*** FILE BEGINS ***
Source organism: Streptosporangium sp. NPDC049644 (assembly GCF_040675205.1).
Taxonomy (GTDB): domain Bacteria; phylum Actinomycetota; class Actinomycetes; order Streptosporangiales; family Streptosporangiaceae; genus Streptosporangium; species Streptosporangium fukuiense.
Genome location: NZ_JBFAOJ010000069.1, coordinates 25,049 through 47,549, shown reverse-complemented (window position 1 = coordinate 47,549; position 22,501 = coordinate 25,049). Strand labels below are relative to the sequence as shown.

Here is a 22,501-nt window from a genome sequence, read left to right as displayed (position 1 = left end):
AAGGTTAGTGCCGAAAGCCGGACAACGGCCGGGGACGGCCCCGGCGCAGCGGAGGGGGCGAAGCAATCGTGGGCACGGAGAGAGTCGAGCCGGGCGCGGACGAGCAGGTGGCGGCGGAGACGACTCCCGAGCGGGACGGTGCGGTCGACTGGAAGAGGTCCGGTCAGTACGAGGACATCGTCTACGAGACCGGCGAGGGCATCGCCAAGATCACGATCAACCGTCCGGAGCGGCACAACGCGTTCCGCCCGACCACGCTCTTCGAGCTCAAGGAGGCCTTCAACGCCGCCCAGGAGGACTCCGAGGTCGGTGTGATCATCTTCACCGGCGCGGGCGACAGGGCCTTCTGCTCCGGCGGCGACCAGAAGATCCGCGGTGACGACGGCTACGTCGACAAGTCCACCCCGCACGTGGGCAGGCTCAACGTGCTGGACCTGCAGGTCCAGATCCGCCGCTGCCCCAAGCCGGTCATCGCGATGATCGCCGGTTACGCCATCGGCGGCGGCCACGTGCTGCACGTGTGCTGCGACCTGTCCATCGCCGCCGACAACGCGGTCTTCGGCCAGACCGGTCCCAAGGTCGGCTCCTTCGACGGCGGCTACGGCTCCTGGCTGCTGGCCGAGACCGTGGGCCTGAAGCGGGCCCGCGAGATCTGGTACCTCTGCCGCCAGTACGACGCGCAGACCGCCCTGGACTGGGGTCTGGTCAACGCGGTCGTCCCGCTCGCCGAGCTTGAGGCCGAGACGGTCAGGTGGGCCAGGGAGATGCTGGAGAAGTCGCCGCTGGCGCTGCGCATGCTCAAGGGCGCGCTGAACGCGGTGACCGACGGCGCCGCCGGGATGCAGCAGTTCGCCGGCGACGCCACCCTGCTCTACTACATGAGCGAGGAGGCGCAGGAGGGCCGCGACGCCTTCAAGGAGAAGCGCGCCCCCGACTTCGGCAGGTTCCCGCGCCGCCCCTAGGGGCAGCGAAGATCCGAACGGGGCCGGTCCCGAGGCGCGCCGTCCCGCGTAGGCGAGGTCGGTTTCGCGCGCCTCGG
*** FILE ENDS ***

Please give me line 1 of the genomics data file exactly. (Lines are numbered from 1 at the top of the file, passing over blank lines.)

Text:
Source organism: Streptosporangium sp. NPDC049644 (assembly GCF_040675205.1).